The UK automotive industry has called on government to support the sector’s future competitiveness by putting digital manufacturing at the heart of its industrial strategy.
The UK could miss out on a £74bn opportunity over the coming two decades if it fails to embrace digital manufacturing, according to a new report published this week by the Society of Motor Manufacturers and Traders (SMMT).
The Digitalisation of the UK Automotive Industry, commissioned from KPMG, examines the future of digital manufacturing and outlines the benefits for the industry, consumers and the wider economy, as well as highlighting the potential challenges the UK sector must overcome.
Alongside the ongoing development of ultra-low emission and connected and autonomous vehicles, the transition to digital manufacturing arguably represents the biggest step change for automotive manufacturing since the introduction of automation in production lines in the 1960s.
New technologies such as intelligent robotics, 3D printing and artificial intelligence, combined with new approaches to data management, will help manufacturers and the supply chain to save time, boost productivity, reduce waste and costs, and respond more effectively to consumer demand.
Technologies such as these could also help reduce plant maintenance and machine downtime, enable faster product planning and more accurate forecasting of customer needs. Customers, meanwhile, will enjoy greater levels of personalisation, more product content and connectivity, more responsive service and even shorter waiting times for new models.
By embracing digital manufacturing, the automotive manufacturing sector as a whole stands to gain £6.9bn every year by 2035, with a cumulative benefit to the wider economy of some £74bn. This is a significant prize, the report notes, but there are several challenges to be overcome by industry and government, if it is to be realised.
The UK’s digital infrastructure needs to be improved, the skills gap addressed and investment in digitalisation accelerated, while clear policies on cyber security and standards for data sharing must be developed to promote trust.
With other nations already taking the lead, SMMT is calling for government to support this work and ensure the UK remains a major global manufacturing destination, by putting digitalisation at the heart of industrial policy.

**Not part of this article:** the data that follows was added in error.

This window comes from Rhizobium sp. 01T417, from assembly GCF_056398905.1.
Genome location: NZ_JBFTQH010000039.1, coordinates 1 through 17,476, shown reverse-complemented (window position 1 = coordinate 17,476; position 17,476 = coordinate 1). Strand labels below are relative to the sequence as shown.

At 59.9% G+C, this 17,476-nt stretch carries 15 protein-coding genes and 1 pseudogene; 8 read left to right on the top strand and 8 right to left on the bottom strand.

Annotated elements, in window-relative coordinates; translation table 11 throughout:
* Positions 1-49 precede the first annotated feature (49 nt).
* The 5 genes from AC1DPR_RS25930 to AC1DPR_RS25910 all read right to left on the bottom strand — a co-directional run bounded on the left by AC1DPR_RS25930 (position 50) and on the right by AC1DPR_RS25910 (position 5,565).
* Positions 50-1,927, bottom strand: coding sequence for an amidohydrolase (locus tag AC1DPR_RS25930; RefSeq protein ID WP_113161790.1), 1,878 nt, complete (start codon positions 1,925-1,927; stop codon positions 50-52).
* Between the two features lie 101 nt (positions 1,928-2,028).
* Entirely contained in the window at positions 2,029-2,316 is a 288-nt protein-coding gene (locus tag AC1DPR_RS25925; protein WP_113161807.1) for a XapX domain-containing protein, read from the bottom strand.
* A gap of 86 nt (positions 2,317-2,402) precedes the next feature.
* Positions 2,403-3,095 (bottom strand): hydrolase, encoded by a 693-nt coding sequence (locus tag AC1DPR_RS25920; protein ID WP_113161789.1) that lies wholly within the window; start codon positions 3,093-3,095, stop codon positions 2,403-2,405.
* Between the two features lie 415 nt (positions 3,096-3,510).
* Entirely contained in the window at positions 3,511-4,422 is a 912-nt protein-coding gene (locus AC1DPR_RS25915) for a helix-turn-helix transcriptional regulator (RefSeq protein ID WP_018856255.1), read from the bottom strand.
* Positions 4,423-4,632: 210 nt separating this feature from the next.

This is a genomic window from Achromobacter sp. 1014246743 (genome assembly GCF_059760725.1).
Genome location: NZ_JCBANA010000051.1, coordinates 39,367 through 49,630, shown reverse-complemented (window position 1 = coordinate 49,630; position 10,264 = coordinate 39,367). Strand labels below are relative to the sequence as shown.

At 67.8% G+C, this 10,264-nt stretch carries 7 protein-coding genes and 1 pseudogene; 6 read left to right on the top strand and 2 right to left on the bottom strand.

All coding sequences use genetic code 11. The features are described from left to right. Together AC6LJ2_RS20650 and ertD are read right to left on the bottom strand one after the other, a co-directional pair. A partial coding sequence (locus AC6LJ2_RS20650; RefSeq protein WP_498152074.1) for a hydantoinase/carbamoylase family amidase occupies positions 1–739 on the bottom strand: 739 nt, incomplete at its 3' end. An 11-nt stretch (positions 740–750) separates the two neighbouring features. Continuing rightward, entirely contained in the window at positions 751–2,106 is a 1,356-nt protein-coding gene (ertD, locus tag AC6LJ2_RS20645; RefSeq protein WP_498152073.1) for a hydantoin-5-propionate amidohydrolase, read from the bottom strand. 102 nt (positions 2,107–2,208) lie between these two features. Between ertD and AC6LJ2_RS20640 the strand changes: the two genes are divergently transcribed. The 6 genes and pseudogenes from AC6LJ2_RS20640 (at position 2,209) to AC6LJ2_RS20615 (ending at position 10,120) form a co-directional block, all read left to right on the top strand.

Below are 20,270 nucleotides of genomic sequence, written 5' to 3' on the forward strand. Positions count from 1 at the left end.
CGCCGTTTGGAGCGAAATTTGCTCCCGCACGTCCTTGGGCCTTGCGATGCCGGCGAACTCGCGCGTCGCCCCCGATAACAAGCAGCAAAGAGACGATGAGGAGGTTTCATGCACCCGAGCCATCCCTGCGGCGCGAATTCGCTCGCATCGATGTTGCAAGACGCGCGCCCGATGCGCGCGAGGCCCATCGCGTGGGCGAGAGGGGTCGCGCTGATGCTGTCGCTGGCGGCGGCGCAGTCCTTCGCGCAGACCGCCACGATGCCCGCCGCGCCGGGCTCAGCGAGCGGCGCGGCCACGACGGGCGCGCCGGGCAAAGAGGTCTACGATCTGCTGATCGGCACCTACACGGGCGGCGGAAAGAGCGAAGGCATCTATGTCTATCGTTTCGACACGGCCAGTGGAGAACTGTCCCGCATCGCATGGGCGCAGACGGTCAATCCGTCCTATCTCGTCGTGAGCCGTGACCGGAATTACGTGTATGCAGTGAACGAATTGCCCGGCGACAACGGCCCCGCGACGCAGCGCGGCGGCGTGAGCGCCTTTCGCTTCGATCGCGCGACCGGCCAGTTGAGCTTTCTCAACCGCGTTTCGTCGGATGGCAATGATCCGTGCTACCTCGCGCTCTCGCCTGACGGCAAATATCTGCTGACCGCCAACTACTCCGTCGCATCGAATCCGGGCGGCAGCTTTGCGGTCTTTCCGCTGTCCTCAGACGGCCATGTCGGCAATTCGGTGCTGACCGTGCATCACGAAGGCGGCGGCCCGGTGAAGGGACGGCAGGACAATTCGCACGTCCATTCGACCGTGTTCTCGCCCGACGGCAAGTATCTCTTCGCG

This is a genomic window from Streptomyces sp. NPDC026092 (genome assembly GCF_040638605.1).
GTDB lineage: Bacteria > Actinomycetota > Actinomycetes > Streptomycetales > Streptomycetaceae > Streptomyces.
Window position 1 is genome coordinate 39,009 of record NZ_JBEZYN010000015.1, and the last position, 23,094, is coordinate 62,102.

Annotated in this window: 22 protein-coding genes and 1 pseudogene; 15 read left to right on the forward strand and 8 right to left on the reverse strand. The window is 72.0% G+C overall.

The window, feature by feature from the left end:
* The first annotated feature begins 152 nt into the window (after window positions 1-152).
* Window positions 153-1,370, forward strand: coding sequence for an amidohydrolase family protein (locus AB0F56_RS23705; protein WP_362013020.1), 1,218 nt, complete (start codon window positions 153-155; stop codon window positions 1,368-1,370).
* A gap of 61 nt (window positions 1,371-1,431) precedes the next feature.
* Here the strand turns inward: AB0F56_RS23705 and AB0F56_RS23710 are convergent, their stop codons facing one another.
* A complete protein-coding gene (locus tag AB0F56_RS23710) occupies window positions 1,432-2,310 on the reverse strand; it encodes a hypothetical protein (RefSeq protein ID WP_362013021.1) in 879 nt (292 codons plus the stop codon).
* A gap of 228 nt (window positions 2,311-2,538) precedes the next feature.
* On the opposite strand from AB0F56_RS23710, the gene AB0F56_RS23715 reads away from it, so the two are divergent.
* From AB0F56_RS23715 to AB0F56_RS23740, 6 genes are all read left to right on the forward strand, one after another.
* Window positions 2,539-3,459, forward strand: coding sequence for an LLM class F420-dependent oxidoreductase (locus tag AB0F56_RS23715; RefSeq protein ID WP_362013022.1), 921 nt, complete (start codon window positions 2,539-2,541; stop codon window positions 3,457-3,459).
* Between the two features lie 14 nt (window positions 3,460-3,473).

SMMT chief executive, Mike Hawes commented: “We may only be at the beginning of a new industrial era, but with innovation and continuous improvement part of the automotive sector’s DNA, we are well placed to embrace the opportunity.
Significant capital investment will be necessary and we must put digitalisation at the heart of the UK’s industrial strategy to ensure we are equipped with the right skills, infrastructure and standards. The competition from other countries is intense, so we should follow the model that is proving so successful in the development of low emission and connected and autonomous vehicles in the UK, with a collaborative approach between government and industry.”
EU car tariff threat
Speaking at SMMT’s 100th Annual Dinner earlier this week, its president, Gareth Jones, underlined the industry’s recent impressive growth, but outlined the risks to investment and success if the benefits of the single market were lost.
New SMMT analysis suggests that EU tariffs on cars alone could add at least an annual £2.7bn to imports and £1.8bn to exports. Import tariffs alone could push up the list price of cars imported to the UK from the continent by an average of £1,500 if brands and their retail networks were unable to absorb these additional costs.
UK car makers are on track to set a new record for exports and beat the production volumes achieved last year, the president warned, however, that this success was the result of multi-billion-pound investment decisions made years before the EU referendum was even a prospect.
The industry’s fundamental strengths, including one of the world’s most highly skilled and productive workforces, will stand it in good stead to face challenges, but success cannot be taken for granted.
Jones explained: “The renaissance is down to years of hard work, hard won investment and long-term collaborative partnership between industry and government.
“We operate in an intensely competitive environment. We need to create the right conditions for future competitiveness, for developing skills and securing the strength of our economy by investing in R&D, and enabling new technologies to be developed here in the UK.”
Commenting on the strength of the relationship between government and industry, not least through the Automotive Council, Jones added: “The government has – commendably – put industrial strategy at the heart of business and the department for business.
“It does so as it faces its toughest challenge – leaving the EU. We must make the right decisions: on trade, on regulations and on business competitiveness.”
He concluded that SMMT members list membership of the single market, consistency in regulations, access to global talent, and the ability to trade abroad free from barriers and red tape as vital.